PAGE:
Libraries: Theory Versus Reality

By Jacob Pardo (‘23)

I’ll be honest: until the past few years, I never would’ve imagined myself writing an essay like this. I normally don’t concern myself with modern trends or fads, but, on this occasion, it has become somewhat unavoidable. With so many young people supporting the idea, it is unlikely that you haven’t heard of “libraries” in some form by now — this seemingly benevolent (if somewhat optimistic) idea would entail free access to hundreds of books, apparently making all knowledge open and free. It is certainly in line with other “generous” ideas thought up by the wide-eyed generation — and, unfortunately, just as unrealistic. I’m afraid that the youth have gotten so caught up in the theory behind libraries, they have failed to consider the practical side of the idea, and the many issues libraries would incur in practice. The issues addressed here may seem almost self-explanatory to the conservative among you; however, it seems that the young people need to face the facts, before they face disaster.

The foremost issue is that libraries would require total cooperation from everyone who used them — something that cannot be reliably counted upon from the general public. In theory, a person would check out a book for some pre-determined period of time, and return it for someone else to borrow. Of course, this would not play out in the real world; there is little to no barrier preventing someone from simply keeping a book, and no real incentive to return them. Even for those who do not wish to steal books, we cannot count on people willingly taking on extra work to return them — especially with no personal benefit. I’m afraid that, should a library actually open, it would be totally stripped of its books within the first week. Even if this borrow-and-return system did work as planned, what do you suppose the state of a book would be after passing through a dozen owners? Or a hundred owners? We cannot expect that each person will take personal care of the book, especially if he knows that he will not own it within a week’s time. While I am impressed with the faith that young people seem to show in the general public, I am afraid that this is an example of naivete rather than humanity.

Aside from the practical issues that libraries would raise, we must also consider the ethical and legal issues that they would incur. In essence, libraries would serve as a kind of sanctioned media piracy, allowing people to enjoy the fruits of authors’ work without paying anything in return. Additionally, the borrow-and-return system would mean that publishers could only sell a fraction of the number of books that they would otherwise. What publisher would allow their books to be held in a library, knowing that they lose a sale for each person who borrows them? And how do you suppose authors would feel when their fans began borrowing their series, rather than buying? In a world where libraries were commonplace, publishers would be pushed into bankruptcy, and authors would have no incentive to produce new material. I’m afraid that the first library would be sued out of existence before it could even have all of its books stolen!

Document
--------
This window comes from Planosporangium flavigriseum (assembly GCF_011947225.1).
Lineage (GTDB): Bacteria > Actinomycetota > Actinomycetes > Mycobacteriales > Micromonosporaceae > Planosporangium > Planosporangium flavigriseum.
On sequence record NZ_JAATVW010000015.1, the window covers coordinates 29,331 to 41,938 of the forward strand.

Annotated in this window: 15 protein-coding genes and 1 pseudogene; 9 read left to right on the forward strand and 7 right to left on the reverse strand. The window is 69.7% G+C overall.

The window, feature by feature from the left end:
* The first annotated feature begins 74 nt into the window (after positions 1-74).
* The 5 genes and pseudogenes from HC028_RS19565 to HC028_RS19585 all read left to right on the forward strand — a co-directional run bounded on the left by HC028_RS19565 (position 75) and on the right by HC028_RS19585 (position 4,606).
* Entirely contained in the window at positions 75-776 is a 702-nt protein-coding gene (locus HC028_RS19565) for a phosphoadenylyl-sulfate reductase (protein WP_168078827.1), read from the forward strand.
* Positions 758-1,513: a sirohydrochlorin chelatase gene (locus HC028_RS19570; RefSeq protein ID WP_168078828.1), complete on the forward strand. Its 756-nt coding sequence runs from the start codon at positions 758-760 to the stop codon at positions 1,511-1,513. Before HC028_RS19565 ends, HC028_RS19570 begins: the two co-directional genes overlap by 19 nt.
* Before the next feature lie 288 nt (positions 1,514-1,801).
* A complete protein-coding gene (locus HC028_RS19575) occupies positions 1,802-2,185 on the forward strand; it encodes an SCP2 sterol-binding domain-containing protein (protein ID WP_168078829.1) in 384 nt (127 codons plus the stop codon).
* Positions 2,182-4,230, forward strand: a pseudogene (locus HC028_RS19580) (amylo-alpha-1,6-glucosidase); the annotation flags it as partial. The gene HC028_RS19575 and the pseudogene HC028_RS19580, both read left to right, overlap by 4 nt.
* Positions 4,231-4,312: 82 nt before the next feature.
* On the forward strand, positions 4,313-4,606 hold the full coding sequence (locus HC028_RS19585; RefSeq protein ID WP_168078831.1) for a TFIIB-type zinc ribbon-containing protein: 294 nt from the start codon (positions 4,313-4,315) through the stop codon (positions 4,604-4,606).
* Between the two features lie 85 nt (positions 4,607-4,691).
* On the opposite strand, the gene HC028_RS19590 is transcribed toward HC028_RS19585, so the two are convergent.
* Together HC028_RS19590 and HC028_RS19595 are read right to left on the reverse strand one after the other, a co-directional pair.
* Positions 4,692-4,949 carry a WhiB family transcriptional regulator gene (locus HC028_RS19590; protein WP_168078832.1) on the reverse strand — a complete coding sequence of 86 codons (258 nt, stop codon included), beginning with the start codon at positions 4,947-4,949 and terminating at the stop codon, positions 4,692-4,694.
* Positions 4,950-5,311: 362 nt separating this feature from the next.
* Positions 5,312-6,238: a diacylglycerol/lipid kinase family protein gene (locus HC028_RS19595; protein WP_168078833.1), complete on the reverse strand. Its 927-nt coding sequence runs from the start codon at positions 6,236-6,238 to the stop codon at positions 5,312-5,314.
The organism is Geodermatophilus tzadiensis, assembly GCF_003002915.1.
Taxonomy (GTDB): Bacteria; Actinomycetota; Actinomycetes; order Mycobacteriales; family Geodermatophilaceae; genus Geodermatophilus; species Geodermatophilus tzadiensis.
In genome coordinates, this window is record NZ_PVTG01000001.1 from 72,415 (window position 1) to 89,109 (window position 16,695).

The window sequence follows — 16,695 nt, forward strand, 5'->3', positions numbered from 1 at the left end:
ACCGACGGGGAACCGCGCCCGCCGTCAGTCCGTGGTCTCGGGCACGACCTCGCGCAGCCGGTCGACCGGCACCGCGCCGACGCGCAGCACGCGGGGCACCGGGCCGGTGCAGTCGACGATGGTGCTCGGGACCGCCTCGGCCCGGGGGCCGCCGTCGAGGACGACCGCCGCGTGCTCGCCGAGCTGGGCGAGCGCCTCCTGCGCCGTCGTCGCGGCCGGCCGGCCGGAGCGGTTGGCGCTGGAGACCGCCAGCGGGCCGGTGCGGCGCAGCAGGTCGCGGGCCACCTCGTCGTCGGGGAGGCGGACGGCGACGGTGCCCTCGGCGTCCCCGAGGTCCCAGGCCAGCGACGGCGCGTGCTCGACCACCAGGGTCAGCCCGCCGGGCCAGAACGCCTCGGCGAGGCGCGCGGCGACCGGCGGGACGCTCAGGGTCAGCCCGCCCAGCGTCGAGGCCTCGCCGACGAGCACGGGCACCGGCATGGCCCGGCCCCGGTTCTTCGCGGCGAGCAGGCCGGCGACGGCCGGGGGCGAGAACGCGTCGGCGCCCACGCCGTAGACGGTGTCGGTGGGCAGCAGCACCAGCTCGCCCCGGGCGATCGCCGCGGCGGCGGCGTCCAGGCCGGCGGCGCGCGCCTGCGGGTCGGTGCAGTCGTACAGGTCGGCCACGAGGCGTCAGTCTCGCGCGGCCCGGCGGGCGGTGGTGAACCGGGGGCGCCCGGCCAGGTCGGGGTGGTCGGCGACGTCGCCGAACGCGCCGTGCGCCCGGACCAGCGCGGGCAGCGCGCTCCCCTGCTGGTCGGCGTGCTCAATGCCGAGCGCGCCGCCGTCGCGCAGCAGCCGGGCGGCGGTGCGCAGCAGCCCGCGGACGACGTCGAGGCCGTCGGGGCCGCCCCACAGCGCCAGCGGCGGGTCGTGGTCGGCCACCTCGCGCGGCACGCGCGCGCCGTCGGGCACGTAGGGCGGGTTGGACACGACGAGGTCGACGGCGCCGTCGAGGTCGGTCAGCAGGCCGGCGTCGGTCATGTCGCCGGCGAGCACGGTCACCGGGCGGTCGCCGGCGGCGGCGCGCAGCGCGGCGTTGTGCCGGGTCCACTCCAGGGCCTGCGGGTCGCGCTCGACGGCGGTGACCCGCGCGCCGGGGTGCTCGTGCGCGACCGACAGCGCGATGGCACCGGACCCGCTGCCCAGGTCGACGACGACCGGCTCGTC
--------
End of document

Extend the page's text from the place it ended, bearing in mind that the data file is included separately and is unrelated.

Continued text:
While freedom of knowledge is a utopian goal, young people need to understand that every “free” service comes with a price, and we mustn’t be too hasty to implement “beneficial” systems that harm more than they help. Young liberal types may dream of an enlightened society that has moved beyond the need for money, but they need to wake up and face reality. We cannot expect the kind of idealistic cooperation that libraries would require, especially with no incentives to drive people to work without personal benefit. I’m afraid that the average person is just more selfish than our young friends can imagine — not to mention, they have failed to realize the untold damage that such an idea would bring to the publishing industry. If libraries do manage to open across the country, I’m afraid that a whole generation will be in for a rude awakening.

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